04 December 2014

Edinburgh Part 2

The grey and rain continued throughout our trip but we did not let it stop us! In fact a rainy Friday was the perfect time to visit Holyrood, palace to Mary Queen of Scots and resident to the royal family when they visit Edinburgh.

Due to a combination of the weather and our combined injuries (L having hurt her knee in London and I did who knows what to my back one night in Edinburgh) we didn't wander too far afield in Edinburgh. However for me at least, this being my first visit, it seemed that there was something new to see each time we walked what quickly became familiar streets; everything from public execution sites to the Elephant House Cafe where J.K. Rowling wrote Harry Potter. Which actually made me think...why set everything in England with a British rather than Scottish main character? We also stumbled on the Greyfriars Bobby statue of the Skye Terrier that guarded his master's grave for 14 years before he too died. Rubbing his nose is supposed to bring good luck (which seems odd given why he's famous) but we'd heard that locals don't appreciate it as all the rubbing rubs off the coating protecting the metal.

Plaque commemorating the last public execution in Edinburgh


Of course we climbed Calton Hill for the monuments and the fabulous views of the city.Many of which I rendered into black and white. The city, with the combination of the overcast day and the, the oldness of the city which you can feel in your very bones, seemed to want to be photographed in black and white.

Edinburgh is so quite. From Calton Hill of course it is as we were slightly removed from the hustle and bustle but still, it's almost peaceful; even on the bustling Princes Street. I know we were there off season and I imagine it teems with tourists in the summer...but there are less than 600,000 people living in Edinburgh. Less than 600,000. I think that many people live in my neighborhood of Istanbul. It's like having the best of both city and country worlds. I need to move here...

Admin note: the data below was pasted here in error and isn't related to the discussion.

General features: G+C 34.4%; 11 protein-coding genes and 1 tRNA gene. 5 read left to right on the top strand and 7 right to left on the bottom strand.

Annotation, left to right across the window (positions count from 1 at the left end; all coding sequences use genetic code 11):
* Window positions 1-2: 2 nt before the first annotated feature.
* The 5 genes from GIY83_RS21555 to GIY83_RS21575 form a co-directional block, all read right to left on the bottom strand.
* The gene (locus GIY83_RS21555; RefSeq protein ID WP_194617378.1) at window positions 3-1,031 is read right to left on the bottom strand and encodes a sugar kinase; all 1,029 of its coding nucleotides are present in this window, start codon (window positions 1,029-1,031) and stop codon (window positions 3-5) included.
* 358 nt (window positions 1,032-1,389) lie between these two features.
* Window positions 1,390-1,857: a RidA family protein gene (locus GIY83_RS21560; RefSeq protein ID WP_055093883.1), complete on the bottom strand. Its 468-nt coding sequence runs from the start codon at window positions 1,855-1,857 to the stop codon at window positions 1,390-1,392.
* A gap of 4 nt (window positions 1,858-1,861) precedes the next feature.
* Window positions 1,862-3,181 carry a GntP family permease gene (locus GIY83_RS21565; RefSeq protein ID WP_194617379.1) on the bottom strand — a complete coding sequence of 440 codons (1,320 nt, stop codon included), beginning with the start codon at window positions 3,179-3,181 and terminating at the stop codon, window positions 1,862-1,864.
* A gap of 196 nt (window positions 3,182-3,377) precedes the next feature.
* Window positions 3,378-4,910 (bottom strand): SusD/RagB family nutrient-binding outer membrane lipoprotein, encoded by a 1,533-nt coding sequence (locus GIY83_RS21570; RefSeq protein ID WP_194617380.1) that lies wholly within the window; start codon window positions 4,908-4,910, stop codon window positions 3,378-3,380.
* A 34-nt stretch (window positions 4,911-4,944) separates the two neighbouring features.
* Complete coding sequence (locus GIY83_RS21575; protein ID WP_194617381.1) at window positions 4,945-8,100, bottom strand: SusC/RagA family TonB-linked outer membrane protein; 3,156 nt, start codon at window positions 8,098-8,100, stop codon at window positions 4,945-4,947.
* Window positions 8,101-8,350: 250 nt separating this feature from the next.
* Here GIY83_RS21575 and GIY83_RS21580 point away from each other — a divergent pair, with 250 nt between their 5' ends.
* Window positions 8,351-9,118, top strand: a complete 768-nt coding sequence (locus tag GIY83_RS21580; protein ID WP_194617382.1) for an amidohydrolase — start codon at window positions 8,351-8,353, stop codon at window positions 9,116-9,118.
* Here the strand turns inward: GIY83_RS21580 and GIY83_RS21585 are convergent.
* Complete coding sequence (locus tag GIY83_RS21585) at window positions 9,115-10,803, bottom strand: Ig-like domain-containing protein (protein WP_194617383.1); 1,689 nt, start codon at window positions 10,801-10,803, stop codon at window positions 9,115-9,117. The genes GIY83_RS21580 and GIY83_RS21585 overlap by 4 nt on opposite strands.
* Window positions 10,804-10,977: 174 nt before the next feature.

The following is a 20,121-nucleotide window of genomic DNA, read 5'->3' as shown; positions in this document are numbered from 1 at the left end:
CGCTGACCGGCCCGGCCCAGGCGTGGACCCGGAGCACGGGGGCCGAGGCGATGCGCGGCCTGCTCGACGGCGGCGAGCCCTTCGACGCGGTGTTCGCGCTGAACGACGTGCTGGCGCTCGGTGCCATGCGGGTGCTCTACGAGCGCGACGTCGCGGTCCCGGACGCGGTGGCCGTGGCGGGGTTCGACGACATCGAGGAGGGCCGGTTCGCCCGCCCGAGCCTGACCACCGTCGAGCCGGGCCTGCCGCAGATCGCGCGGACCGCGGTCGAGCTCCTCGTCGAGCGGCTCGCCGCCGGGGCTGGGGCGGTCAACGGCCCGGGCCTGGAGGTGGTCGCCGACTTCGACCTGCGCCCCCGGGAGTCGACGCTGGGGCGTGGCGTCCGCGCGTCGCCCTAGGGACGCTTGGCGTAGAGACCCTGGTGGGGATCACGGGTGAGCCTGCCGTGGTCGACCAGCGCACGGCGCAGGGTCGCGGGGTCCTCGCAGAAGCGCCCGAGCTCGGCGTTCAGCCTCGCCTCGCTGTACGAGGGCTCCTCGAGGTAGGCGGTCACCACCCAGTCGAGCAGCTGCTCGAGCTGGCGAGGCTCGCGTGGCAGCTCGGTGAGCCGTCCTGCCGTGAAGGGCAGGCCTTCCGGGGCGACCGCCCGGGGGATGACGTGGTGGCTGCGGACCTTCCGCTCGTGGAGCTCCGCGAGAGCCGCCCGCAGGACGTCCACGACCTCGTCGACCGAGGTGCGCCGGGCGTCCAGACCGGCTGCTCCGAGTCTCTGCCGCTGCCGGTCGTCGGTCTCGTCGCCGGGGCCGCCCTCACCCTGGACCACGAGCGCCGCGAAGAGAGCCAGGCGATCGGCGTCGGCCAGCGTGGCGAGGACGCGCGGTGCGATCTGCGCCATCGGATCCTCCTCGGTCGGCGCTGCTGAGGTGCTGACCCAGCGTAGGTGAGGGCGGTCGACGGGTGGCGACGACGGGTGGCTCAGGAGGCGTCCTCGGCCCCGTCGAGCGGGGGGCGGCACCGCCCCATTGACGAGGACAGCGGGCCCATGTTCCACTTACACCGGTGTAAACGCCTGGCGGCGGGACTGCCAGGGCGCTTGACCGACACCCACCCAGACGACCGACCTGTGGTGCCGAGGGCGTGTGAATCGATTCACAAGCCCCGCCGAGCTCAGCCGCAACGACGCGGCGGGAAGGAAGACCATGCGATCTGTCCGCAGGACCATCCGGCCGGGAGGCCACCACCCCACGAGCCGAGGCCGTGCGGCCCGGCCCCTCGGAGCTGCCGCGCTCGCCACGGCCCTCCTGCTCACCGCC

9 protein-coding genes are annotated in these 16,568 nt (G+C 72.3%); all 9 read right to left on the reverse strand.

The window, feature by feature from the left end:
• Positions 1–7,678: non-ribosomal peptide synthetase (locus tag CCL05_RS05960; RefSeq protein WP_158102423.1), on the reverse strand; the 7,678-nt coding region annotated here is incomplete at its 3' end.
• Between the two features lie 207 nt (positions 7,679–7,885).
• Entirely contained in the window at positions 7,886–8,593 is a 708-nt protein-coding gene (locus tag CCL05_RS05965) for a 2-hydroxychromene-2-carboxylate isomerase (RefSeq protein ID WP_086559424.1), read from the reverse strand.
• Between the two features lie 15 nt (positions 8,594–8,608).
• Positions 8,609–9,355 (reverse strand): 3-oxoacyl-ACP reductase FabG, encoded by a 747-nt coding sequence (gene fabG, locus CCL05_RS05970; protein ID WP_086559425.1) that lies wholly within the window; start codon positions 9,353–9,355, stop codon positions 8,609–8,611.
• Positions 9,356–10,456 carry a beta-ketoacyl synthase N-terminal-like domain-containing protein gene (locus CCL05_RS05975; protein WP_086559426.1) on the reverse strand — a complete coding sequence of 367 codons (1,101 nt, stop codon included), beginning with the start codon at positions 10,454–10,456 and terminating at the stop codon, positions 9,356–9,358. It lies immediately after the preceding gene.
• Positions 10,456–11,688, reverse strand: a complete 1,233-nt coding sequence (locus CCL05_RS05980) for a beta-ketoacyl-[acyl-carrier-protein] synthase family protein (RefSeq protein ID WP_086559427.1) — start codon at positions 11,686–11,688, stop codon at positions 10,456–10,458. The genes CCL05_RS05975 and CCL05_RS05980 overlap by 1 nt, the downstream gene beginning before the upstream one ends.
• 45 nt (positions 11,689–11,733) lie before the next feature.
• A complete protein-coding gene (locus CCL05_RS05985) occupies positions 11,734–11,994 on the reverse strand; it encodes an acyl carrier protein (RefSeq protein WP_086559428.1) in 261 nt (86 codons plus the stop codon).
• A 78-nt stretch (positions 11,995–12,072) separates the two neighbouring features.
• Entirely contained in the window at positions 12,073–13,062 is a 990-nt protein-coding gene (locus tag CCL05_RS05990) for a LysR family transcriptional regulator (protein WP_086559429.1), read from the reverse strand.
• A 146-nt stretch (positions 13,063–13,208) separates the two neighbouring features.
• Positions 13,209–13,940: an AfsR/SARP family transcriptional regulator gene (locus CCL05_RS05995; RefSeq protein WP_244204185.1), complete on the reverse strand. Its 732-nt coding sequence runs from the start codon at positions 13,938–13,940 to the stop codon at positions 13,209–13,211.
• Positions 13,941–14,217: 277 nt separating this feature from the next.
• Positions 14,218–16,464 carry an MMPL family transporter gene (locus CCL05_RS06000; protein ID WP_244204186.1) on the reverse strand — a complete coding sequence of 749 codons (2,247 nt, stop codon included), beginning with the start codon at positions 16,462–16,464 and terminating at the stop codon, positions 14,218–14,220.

Most people probably don't rave about food in Scotland...or anywhere in the UK for that matter. But I am deprived in Turkey. It's not that Turkish food isn't good because it is (and the scale agrees) but outside of Turkish and pizza, there's not a lot of international flavor happening here. Before coming to Scotland I spent a few days with friends in London and we stopped in a Marks & Spencer for dinner one night. Marks & Spencer carries microwavable Indian meals; three for 10 GBP. And they're good. They're more than good actually. There is Indian food in Istanbul but it's usually massively over priced and less than mediocre in flavor. It hurt my feelings deeply to know that I don't have access to inexpensive, tasty, microwavable Indian food. I also had Indian in Edinburgh-if you visit I highly recommend Gurkha Cafe located on a side street off the Royal Mile. The butter chicken was amazing. While I got naan with it I gave up and just started spooning up the sauce like soup. It was a tad undignified but I was in butter chicken heaven and couldn't have cared less.

Even more difficult to find in Turkey is Tex-Mex. So Viva Mexico (located right next door to Gurkha Cafe) was a God-send. Dangerous margaritas, chorizo fondue, roast pork enchiladas con salsa verde...and then to finish it all off a generous slice of rich, luscious chili chocolate cheesecake. When we finally rolled ourselves out of there I was a happy girl. Speaking of cheesecake...the World's End pub is well worth a visit for its cheesecake alone. Our first night in Edinburgh we decided to go in for a drink solely because of the name. Who doesn't love a Simon Pegg movie? Topped with chocolate ganache an resting on a sea of caramel with cream and ice cream on the side this bad boy was a dangerous lure that brought us back to the World's End two more times.

Sir Walter Scott monument

My love affair with Edinburgh continues next with its cemeteries! I do love a cemetery.

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